CLINTON — As the hot evening sun began slanting over the Clinton Police Department headquarters Saturday, hundreds of protesters chanted “all lives matter when black lives matter” while marching through town to protest police brutality and racial inequality.
A few people had gathered in an empty lot across the street from the police station to wait for the marchers to arrive. A young woman named Vanessa Aguirre said the protest had been a big topic of conversation all week at the barbershop where she works.
“It feels like being a part of history,” she said.
Andy Williams, an African-American man who offered to talk about “anything but my age,” said he grew up in Clinton and had seen nothing like the rally in his hometown since the 1960s.
“I love it,” he said. “It’s bringing people together. Not just black people but everybody, so we can stand up together.”
National events touch local wounds
Similar protests have been happening across the country in the wake of the killing of George Floyd, a black man in Minneapolis who died May 25 after a police officer knelt on his neck for almost nine minutes during an arrest.
While the most visible marches have been massive gatherings in larger cities, such as Minneapolis, New York and Washington D.C., protests have also sprung up in many smaller towns. Clinton, which lies about an hour and half west of Oklahoma City, has a population of around 9,000.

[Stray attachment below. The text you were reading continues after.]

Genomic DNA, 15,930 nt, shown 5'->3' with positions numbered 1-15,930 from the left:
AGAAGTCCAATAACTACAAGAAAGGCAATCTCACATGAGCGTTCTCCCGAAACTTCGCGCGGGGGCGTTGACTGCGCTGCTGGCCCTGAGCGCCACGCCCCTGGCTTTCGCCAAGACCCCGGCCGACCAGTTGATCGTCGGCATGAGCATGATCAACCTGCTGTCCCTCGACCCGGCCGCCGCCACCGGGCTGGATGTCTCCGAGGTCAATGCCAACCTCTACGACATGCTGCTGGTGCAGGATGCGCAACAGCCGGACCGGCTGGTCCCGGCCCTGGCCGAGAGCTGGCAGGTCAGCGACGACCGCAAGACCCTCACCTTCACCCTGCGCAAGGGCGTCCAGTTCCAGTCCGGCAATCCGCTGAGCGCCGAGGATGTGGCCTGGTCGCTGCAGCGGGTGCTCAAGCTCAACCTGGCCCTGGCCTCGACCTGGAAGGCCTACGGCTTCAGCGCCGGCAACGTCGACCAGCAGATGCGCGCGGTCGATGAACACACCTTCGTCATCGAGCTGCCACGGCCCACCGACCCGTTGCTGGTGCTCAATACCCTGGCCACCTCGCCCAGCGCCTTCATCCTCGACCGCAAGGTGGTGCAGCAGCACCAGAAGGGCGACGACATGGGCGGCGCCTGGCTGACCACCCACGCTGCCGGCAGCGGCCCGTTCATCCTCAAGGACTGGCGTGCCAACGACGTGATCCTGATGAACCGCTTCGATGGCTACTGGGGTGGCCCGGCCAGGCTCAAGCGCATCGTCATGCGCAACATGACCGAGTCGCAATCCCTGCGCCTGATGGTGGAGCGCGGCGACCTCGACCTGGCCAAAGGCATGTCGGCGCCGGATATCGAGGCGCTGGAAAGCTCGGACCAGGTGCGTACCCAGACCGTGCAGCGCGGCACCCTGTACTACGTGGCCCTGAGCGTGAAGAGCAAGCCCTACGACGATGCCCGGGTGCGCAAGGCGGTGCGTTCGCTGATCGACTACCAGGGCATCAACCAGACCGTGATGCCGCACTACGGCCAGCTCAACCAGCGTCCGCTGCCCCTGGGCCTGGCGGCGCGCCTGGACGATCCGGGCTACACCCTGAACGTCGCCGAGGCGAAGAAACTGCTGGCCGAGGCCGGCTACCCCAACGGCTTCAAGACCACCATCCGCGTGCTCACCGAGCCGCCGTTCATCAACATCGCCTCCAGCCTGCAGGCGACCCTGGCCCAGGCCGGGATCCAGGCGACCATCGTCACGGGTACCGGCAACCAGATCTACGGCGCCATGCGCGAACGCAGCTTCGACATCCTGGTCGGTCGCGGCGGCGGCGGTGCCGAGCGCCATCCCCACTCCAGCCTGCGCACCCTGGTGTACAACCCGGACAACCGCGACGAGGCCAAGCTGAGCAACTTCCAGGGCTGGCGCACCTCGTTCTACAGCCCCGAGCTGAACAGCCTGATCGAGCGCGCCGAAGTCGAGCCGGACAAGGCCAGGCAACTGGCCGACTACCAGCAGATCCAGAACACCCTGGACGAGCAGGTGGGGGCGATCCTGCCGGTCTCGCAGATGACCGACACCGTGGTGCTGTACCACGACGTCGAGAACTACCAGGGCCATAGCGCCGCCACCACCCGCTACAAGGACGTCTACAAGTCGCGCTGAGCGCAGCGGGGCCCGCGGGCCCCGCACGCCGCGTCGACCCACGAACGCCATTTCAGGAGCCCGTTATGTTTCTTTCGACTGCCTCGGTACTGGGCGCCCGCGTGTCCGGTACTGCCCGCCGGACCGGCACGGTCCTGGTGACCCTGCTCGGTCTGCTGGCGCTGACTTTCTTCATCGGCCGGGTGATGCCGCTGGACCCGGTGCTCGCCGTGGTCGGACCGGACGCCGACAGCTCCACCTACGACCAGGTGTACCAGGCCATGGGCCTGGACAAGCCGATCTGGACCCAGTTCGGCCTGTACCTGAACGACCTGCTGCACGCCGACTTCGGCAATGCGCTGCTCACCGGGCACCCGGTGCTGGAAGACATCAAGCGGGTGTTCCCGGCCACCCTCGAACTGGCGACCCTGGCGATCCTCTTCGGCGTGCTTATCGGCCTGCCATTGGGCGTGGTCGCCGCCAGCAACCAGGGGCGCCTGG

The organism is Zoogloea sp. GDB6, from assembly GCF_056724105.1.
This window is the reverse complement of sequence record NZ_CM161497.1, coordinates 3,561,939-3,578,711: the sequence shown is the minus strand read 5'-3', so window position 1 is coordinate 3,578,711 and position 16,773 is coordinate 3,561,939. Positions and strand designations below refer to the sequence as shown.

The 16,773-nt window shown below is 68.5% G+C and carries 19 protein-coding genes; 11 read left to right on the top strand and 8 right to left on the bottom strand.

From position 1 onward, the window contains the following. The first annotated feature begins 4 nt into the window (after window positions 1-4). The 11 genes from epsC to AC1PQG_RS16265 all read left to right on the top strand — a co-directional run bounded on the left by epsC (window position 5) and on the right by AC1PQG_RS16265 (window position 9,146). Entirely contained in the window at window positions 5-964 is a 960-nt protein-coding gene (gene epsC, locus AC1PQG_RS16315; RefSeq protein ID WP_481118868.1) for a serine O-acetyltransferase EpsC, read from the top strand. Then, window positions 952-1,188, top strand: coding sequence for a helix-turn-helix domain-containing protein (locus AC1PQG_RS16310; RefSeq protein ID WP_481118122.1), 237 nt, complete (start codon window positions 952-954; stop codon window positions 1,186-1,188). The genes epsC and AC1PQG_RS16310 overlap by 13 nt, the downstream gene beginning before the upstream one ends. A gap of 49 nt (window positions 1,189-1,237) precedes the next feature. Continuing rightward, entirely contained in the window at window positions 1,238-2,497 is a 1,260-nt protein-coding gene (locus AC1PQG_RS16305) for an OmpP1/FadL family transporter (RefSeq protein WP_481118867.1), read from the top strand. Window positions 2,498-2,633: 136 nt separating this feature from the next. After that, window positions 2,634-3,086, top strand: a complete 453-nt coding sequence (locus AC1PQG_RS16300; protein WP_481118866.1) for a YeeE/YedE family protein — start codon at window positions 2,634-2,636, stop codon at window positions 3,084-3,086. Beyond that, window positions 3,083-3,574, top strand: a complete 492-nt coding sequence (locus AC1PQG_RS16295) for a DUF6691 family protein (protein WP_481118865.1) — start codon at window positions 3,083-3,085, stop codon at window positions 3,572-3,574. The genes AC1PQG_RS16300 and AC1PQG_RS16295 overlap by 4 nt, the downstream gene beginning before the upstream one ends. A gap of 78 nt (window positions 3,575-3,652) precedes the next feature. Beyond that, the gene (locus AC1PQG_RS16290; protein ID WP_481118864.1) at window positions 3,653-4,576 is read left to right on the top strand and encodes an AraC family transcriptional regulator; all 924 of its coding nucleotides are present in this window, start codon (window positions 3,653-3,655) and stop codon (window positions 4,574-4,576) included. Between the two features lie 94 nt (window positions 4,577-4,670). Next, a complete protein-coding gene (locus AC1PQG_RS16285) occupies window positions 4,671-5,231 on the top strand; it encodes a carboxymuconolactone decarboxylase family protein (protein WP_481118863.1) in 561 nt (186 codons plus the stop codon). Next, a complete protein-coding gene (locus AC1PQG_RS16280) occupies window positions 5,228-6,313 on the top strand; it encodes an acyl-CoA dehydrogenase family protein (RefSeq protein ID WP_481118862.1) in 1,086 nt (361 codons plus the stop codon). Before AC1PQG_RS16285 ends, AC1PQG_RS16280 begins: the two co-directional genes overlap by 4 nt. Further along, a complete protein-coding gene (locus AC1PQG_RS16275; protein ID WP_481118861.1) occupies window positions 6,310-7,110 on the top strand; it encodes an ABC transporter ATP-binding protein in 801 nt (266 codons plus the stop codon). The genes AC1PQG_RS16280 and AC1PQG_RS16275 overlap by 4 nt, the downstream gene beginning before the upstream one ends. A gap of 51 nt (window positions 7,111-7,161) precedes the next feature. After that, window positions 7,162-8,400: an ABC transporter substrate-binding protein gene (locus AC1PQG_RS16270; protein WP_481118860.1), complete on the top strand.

The Clinton march followed in this larger, national movement, but it focused on local tragedies. Many of the marchers held signs and wore shirts commemorating Mah-hi-vist Goodblanket (whose first name translates to Red Bird in English), a Cheyenne-Arapahoe teenager who was killed by Custer County sheriff’s deputies in December 2013.
Goodblanket, who had been diagnosed with oppositional defiant disorder, was shot after his parents called 9-1-1 because he was having a mental episode. The shooting was ruled to have been justified and the officers were later given an award for their response to the call.
Goodblanket’s cousin, Danielle Goodblanket-Cling, carried a portrait of Mah-hi-vist with her at Saturday night’s march.
“I’m emotional,” she said. “It feels like it happened yesterday.”
Goodblanket-Cling has always lived in the area and said she was surprised and pleased by the turnout. She said she has spent much of her life feeling nervous about coming to town and what might happen if she ever got stopped by law enforcement — a feeling made worse by her cousin’s death.
“The Goodblankets mostly keep to ourselves since we lost Red Bird,” she said.
She said her fears have subsided a bit in the past few years, as activism related to her cousin’s shooting has spurred some conversations with local authorities, but the family is still hoping for the case to be reopened.
‘White bones, yellow marrow and red blood’
As the marchers arrived at the empty lot, a couple of police officers met them with boxes of pizza, which were passed around as the protesters gathered to hear a number of speeches. Clinton’s mayor, David Berrong, was in the crowd, and someone said they saw the police chief there, too.
Among the speakers was T. Sheri Dickerson, the director of the Oklahoma City Black Live Matter chapter, who called for the white people present to “embrace discomfort” and to “lift up” those affected by racism.
She also mentioned that she, personally, wouldn’t eat pizza brought by police.